Story I Wrote for The Bet 2017: “The Opposite of Opposite Day”

This year I took place in #TheBet with authors Brian Farrey, Catherine Ryan Hyde, and Kimberly Pauley. I lost and was given the title “The Opposite of Opposite Day” by Catherine Ryan Hyde. It was a trippy, fun title to work with and the story took an unexpected turn or two for me. It’s based on an ill-fated lawn maintenance company my best friend and I started one summer called Lords of the Lawn.

The Opposite of Opposite Day

Doug and Gormley worked beneath the hot July sun, pulling weeds from a large garden and dumping out bags of fresh mulch. Second-year college students, they were working for an eccentric old widow named Mrs. Ulah. They wanted to make enough money to buy a decent bag of weed and some mushrooms for a bluegrass camping festival that weekend. They weren’t friends, exactly, but they lived in the same shitty, ant-infested off-campus house they rented with four other college students, which at least made them housing acquaintances.

“This is so much bark,” Gormley said, wiping his nose with the back of his work glove. “This must be about three trees worth.”

“It’s mulch,” Doug said. “Not bark.”

Gormley stretched his arms, pointing a bony elbow toward the sky.

“What’s the difference?”

“Mulch is a lot of stuff,” Doug said, suddenly unsure of himself. “All chopped up.”

“Looks like bark to me.”

“No, mulch is a collection of organic matter,” Doug said, searching his heat-addled brain for something intelligent sounding. “It’s organic pulpy wood matter chopped up and churned together to provide a pleasing edging for your yard. Saying mulch is just tree bark is like saying spaghetti sauce is just a couple of smashed up tomatoes.”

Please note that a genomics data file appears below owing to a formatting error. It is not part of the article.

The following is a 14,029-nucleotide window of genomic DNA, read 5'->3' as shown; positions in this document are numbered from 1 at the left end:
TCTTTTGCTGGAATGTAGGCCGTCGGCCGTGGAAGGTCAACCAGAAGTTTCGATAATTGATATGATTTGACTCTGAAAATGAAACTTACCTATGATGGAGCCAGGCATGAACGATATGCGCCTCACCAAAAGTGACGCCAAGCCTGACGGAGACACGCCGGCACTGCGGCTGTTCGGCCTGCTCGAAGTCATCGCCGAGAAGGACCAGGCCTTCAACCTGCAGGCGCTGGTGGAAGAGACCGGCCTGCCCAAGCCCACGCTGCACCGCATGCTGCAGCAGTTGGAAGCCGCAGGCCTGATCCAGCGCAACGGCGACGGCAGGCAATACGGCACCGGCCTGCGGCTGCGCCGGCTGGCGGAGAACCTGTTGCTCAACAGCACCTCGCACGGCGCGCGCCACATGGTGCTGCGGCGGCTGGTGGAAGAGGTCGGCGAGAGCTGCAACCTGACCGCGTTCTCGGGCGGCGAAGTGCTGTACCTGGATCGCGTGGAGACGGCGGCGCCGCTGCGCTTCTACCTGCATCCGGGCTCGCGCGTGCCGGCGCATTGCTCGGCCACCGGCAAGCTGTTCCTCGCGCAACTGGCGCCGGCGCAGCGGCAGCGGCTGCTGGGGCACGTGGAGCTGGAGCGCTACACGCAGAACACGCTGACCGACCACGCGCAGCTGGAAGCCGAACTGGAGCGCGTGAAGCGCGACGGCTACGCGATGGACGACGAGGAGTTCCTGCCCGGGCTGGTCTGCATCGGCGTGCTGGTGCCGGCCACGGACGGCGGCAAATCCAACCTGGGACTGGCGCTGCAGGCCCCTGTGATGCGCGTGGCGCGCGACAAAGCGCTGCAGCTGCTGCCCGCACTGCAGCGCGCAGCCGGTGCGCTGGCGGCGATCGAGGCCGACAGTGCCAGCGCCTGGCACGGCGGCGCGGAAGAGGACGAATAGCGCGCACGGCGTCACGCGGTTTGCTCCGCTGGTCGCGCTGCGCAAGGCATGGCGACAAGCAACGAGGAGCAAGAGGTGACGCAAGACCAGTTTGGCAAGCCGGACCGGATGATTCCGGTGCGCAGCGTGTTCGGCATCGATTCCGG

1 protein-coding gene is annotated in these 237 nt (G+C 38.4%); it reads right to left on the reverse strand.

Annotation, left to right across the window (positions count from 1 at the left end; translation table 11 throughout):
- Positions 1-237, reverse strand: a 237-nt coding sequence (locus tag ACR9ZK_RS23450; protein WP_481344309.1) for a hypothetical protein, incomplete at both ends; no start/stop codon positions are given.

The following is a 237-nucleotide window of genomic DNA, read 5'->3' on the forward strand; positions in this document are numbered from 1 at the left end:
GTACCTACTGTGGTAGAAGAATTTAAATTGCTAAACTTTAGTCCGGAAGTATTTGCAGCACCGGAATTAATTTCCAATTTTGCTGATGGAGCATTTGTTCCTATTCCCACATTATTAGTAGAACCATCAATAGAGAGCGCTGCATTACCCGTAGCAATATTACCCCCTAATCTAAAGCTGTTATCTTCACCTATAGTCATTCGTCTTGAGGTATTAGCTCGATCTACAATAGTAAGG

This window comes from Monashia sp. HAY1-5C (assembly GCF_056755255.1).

Gormley picked up a chunk of mulch and examined it. The chunk was reddish in color and fibrous around the edges. It looked, Doug had to admit, a lot like bark. Gormley sniffed the chunk, his nostrils flaring.

“It smells good.”

Doug nodded, slapping a mosquito on his neck.

“It smells like a forest. Like out west, maybe.”

Doug didn’t respond to this observation. Gormley was starting to piss him off. He was one of those weird, gaseous hippy vegans. He had a wispy blond beard that he liked to stroke when he was thinking, as if he were some kind of yogi sage, pondering an ancient truth. Worst of all, Gormley sometimes left his bedroom door open when he was fucking his girlfriend, Skye. Once Doug, startled by a loud groan while passing by in the hallway, had inadvertently peered into Gormley’s bedroom and seen things that could not be unseen. Terrible, hairy things.

Gormley bit into the chunk of mulch. His pale blue eyes went far away as he communed with the mulch. “I don’t think we’re supposed to chew on the landscaping product,” Doug said. “We’re here to spread it around, remember?”

Gormley’s eyes came back into focus. “I know what’s going on,” he said, grinning. “Today is the opposite of Opposite Day.”

“What?”

Gormley nodded and clucked his tongue.

“Yep. Uh huh.”

Doug looked around the yard, wondering where he’d left the shovel. He wasn’t really going to physically assault Gormley, but it might feel good to hold the shovel again.